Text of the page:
- Try breathing exercises
- Keep a diary – this can be of your symptoms, your worries, triggers for panic attacks – OR, it could also be about acknowledging the positive things happening
- Look for support groups, such as Anxiety UK
- Explore alternative therapies
- Try to get enough sleep
- Eat regular, balanced meals to help maintain positive mood and energy levels
- Avoid consuming too much caffeine or alcohol, and try not to smoke
- Get regular physical activity
- Get outside in the fresh air
If you experience panic attacks as a symptom of your anxiety, you may want to try the following tips from leading mental health charity Mind to help manage these:
- Breathe – concentrate on breathing deeply into your stomach and breathing out slowly
- Move – Mind suggests that stamping on the spot can help some people to control their breathing
- Reassure – remind yourself that you are safe. The panic attack has been caused by anxiety, and is not dangerous. It will pass
- Focus – switch your focus to small sensory details you find comforting or interesting. Mind suggests you could taste mints, touch something soft or listen to calming music
- Talk – confide in someone you trust about your panic attacks and/or join a support group
- Record – note down what happens when you feel anxious, to help spot your triggers, and also make a record of coping strategies that work for you
Supporting others with anxiety
If someone close to you is struggling with anxiety, you may feel powerless, but there are positive things you can to do to help and support them. These include:
- Try to understand – research anxiety and ask about how they’re feeling
- Ask what you can do to help
- Offer them support with seeking help
- Remember to focus on looking after yourself
- Put pressure on them! Do not force them to seek help or confront situations before they’re ready to
- Assume their experience of anxiety is the same as someone else’s
If you are with someone when they experience a panic attack, you can help them to manage the attack in the following ways:
- Remain calm
- Reassure them you’re there for them, and that they’re ok
- Encourage them to focus on breathing in deeply and out slowly – it may help to count out loud as they breathe
- Suggest they stamp their feet on the spot
- Encourage them to sit down somewhere quiet until they have recovered
Calls to tackle root causes of anxiety
Although there are lots of positive strategies that people can utilise to try to manage their anxiety and look after their mental health, the Mental Health Foundation emphasises the fact that “much of what may trigger anxiety is not within our control.”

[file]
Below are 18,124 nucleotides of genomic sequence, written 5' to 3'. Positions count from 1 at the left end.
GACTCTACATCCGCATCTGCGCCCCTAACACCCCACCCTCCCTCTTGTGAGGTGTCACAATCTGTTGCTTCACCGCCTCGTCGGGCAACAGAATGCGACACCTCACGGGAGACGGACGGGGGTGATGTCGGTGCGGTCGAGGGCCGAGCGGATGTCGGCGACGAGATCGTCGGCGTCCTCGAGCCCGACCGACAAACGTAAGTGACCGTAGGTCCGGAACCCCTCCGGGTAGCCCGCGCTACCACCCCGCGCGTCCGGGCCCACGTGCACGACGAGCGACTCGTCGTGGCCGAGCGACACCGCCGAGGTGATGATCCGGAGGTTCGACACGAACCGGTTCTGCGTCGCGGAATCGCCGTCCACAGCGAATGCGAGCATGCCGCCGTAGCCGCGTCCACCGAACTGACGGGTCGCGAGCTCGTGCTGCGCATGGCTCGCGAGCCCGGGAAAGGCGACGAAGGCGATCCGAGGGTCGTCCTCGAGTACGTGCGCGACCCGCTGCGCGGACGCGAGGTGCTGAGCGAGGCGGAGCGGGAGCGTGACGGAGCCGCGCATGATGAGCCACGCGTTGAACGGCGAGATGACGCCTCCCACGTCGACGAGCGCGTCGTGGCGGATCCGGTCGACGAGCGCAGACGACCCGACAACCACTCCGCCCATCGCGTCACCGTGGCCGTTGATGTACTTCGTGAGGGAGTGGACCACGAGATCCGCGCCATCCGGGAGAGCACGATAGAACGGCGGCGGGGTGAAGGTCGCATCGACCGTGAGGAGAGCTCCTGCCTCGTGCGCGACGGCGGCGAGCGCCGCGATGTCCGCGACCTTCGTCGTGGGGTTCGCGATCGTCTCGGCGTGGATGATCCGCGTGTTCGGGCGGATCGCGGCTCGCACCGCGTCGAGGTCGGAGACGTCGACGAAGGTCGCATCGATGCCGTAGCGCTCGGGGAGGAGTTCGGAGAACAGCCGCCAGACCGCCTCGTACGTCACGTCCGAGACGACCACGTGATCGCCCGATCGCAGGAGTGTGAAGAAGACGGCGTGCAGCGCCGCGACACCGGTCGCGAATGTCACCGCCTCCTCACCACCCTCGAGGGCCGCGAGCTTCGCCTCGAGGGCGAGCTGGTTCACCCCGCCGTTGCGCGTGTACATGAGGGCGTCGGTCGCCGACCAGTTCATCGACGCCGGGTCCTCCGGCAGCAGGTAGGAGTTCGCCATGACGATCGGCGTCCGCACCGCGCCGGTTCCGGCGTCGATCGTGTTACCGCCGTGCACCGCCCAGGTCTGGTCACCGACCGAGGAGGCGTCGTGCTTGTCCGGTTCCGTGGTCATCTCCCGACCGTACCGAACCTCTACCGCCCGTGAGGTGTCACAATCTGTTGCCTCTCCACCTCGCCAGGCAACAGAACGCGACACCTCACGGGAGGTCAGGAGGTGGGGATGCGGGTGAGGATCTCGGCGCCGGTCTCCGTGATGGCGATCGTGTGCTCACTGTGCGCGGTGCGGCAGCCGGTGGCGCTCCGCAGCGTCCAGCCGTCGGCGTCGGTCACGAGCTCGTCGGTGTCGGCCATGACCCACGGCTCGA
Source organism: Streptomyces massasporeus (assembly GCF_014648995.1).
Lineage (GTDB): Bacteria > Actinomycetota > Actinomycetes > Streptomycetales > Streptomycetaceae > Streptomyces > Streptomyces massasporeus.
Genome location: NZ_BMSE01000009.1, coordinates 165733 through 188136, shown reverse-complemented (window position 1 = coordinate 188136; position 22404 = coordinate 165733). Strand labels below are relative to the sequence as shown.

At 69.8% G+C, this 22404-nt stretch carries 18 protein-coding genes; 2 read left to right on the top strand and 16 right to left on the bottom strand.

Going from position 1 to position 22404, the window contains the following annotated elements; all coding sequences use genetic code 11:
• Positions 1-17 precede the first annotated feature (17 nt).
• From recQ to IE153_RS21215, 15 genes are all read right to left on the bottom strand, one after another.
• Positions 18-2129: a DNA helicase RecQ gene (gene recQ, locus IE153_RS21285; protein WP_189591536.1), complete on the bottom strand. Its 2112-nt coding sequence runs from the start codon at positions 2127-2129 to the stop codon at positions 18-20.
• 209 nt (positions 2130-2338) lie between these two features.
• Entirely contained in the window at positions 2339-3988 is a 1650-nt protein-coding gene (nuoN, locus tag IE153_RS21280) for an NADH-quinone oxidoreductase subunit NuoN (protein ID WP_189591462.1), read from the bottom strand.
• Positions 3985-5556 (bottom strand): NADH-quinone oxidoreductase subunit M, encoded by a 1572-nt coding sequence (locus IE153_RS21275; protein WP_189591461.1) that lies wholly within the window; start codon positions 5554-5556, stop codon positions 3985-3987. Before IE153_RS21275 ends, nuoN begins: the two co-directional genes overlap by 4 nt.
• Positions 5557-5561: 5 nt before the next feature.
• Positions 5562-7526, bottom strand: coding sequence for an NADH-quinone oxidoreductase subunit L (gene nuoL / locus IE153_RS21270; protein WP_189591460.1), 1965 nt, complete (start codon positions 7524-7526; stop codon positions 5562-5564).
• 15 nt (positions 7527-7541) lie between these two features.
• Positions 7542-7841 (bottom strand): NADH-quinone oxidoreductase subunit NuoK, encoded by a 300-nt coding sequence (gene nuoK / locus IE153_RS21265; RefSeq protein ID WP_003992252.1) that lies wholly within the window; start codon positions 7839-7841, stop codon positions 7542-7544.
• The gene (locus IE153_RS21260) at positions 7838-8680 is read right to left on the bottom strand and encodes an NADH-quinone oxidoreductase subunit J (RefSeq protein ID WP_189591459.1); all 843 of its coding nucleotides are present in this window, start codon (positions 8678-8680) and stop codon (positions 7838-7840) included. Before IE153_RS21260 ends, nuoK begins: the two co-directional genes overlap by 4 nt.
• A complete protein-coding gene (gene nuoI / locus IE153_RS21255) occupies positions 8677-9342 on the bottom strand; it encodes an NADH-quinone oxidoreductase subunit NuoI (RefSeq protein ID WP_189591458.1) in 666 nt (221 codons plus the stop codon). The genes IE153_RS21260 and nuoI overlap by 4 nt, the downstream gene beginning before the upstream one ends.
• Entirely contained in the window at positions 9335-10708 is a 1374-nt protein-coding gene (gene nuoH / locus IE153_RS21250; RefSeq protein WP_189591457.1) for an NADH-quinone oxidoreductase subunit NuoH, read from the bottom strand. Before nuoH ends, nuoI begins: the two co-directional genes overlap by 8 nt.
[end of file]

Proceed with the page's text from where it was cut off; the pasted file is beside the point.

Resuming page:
The Foundation will be speaking to politicians and decision-makers throughout Mental Health Awareness Week about measures they can implement to support the nation’s mental health and wellbeing.
Causes of anxiety can be many and complex, but the charity says that financial worries, social isolation, social pressures and discrimination can all play a significant role.
They are calling on local and national politicians to consider measures such as income support, the provision of good quality housing, strong legislation to prevent bullying, harassment and discrimination, and providing communities with the services and facilities they need to live well and support positive mental health.
Consider training this Mental Health Awareness Week
First Response Training (FRT) is a leading national training provider delivering courses in subjects such as health and safety, first aid, fire safety, manual handling, food safety, mental health, health and social care and more.
An accredited Mindful Employer themselves, FRT’s specialist mental health training courses include Understanding Mental Health, Mental Health Awareness in the Workplace, Managing Stress, Anxiety and Phobias Awareness, Self-Harm Awareness and Suicide Awareness.
They can also provide qualified, approved trainers to deliver accredited Mental Health First Aid (MHFA) training courses, including the Adult, Youth and Lite versions.
A trainer from FRT says:
“Most people feel anxious at some point in their life, and so it is probably one of the mental health problems that people are most able to relate to. It affects a great many people, including increasing numbers of children, especially post-pandemic.
“It’s really important that we all have an understanding of mental health problems and an awareness of conditions such as anxiety, and that we are familiar with effective support strategies for helping others and managing our own anxiety and safeguarding our wellbeing.
“Our Anxiety Awareness training provides learners with an understanding of a range of specific anxiety disorders, how they can be managed and treated, and how to offer support to someone dealing with anxiety.”
We also have a number of free infographics available to download which provide simple tips for helping to manage your anxiety and panic attacks. These include:
You can also download our free Guide to Mental Health Training from our website.
For more information on the training that FRT can provide, please call them today on freephone 0800 310 2300 or send an e-mail to firstname.lastname@example.org.